In the European Union, eleven member states want to adopt a uniform financial transaction tax. The objectives of the financial transaction tax are to generate tax revenues and to create disincentives for certain politically undesirable financial transactions. The Max Planck Institute for Tax Law and Public Finance analyses whether the second proposal directive for a financial transaction tax will achieve its objectives and whether it is sufficiently coordinated with the European financial market regulation.

How should corporate managers behave in the area of tax planning, considering the rules of the game established by corporate law? Should taxes be treated as a cost to be mitigated for the sake of greater profitability or a social duty to be preferred even if that means reduced profits? The corporate laws in Germany, US (Delaware), England and Brazil serve as starting point for a research project at the Max Planck Institute for Tax Law and Public Finance. more

Gender differences in tax compliance behavior

2014 Qari, Salmai
Social and Behavioural Sciences
In a tax compliance experiment with real face-to-face communication between declaring subjects and officers, researchers analyze the role of both the subject’s and the officer’s gender for deceptive behavior. Their results show that the amount of underreporting generally does not depend on the officer’s gender and that there is no evidence that the matching of genders plays a role for deceptive behavior. Moreover, as a reaction to a high rather than a low penalty, women and men both reduce deceptive behavior to the same extent and therefore seem to have similar risk taking attitudes. more
A policy and economics-oriented legal analysis of double taxation conventions reveals the current challenges of taxing international services, namely achieving a compromise between conflicting interests of developed and developing countries as well as rendering the tax treatment of different service categories more coherent. Moreover, double taxation conventions need to be brought in line with today’s reality in which the economic connection of a service provider with a territory does not necessarily presuppose its physical presence. more

Bargaining over tax information exchange

2013 Elsayyad, May
This paper sheds light on the recent G20 Crackdown on tax havens. It empirically studies recent treaty signings between tax havens and OECD countries as the outcome of a bargaining process over treaty form. Havens can decide not to sign an agreement, to sign a tax information exchange agreement or to sign a double taxation convention. Our analysis shows that havens are less likely to cooperate the higher their economic clout, while the potential of economic and political defensive measures can effect haven cooperation positively. more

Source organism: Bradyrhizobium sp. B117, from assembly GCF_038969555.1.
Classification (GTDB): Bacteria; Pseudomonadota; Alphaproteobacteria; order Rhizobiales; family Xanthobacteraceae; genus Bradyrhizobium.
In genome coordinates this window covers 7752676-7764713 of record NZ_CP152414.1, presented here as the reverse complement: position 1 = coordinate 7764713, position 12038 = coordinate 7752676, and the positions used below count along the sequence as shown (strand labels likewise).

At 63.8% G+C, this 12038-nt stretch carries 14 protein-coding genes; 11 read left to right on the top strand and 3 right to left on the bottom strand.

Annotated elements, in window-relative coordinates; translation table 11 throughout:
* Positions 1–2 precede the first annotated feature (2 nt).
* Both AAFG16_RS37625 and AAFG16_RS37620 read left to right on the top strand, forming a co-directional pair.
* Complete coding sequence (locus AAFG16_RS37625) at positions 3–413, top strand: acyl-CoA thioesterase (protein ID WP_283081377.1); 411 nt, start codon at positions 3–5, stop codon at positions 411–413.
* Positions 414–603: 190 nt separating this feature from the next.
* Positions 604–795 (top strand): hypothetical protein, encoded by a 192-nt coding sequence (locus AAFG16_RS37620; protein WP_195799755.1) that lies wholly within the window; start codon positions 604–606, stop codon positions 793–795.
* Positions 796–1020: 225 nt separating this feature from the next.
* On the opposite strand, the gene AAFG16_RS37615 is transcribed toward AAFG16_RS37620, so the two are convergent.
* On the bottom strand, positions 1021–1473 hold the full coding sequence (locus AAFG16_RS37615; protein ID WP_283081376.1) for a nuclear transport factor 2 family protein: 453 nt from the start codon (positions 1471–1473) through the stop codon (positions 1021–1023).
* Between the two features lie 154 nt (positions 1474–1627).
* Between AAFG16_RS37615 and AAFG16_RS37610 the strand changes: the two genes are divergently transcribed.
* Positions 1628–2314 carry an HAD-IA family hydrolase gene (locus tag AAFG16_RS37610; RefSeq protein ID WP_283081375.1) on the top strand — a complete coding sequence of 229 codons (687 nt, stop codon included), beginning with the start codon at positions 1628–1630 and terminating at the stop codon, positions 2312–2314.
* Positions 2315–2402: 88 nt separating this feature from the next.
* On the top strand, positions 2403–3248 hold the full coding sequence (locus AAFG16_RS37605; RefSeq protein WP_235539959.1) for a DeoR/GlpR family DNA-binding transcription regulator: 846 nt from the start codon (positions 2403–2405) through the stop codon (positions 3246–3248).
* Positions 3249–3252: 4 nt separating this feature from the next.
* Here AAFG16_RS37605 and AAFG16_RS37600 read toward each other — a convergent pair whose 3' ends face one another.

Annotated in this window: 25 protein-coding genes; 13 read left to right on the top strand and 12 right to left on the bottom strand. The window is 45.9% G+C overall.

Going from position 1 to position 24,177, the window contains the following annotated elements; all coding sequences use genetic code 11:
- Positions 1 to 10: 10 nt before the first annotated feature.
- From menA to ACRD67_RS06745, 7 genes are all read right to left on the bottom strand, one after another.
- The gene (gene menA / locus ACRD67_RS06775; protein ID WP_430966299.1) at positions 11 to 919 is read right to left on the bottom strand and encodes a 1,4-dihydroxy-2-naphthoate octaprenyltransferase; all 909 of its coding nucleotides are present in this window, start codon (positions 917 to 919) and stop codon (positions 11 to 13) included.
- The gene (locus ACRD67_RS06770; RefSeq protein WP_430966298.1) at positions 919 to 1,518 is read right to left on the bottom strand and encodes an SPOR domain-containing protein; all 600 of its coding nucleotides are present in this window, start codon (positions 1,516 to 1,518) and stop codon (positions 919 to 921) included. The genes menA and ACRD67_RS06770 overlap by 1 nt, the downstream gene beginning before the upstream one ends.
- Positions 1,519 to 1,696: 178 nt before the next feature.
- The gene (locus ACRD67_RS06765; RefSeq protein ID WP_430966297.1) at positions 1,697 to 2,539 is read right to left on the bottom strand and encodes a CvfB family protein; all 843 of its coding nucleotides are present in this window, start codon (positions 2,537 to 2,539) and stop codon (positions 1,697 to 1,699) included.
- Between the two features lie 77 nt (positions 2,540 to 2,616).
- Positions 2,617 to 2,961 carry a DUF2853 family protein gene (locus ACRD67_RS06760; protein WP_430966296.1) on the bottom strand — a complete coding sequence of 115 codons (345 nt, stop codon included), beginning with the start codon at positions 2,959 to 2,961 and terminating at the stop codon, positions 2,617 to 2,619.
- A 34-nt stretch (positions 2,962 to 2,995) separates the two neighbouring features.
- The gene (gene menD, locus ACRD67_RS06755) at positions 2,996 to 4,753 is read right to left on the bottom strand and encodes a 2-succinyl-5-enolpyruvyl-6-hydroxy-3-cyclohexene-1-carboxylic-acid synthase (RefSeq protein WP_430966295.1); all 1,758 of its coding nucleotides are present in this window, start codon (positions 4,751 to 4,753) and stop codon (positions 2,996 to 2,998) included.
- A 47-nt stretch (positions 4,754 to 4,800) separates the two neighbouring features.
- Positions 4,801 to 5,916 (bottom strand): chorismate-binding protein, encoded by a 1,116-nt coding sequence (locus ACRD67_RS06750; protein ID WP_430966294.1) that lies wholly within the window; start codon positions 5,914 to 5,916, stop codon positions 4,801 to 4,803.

Regulation by means of private law

2012 Alexander Hellgardt

The balancing of private interests has hitherto been seen as the primary task of private law. However, a research project at the Max Planck Institute for Tax Law and Public Finance shows that private law is better conceived of as a tool which the legislator may use to regulate economy or society. In this respect, private law competes with criminal law and administrative law and serves the public interest. A new concept of private law does not only challenge jurisprudential theories but also entails important consequences for legislation and legal practice.


Market Power and the Welfare Effects of Taxation

2012 Morath, Florian
The welfare effects of taxation and the impact of market power on tax incidence are decisive for the evaluation of tax reforms. Laboratory experiments confirm the theory-based prediction on welfare effects of taxation: firms with market power bear a large share of the burden of the increase of a unit sales tax, while firms with no market power are able to shift the burden of a tax increase on to the consumers. more
A possible credit crunch caused by the recent financial crisis has renewed the debate on fiscal ways to strengthen equity financing. While economists, despite extensive research efforts, have had great difficulty providing any empirical evidence that taxes matter for the financial leverage of corporations, the study presented here has empirically shown the influence of taxes on firms’ financial decisions. This allows for a precise quantification of the effect of taxes on financial structure. more
Profit shifting by means of systematic transfer of valuable Intellectual Property to special IP-Holding companies is very popular and has been in the public focus for many years. A research project at the Max-Planck-Institute for Intellectual Property, Competition and Tax Law analyses the different concepts to prevent an erosion of the national tax base through tax motivated business structures which are based on the cross-border transfer of valuable intangible assets. The main objective is to make deficits of the existing rules clear to the legislative body and to encourage improvements. more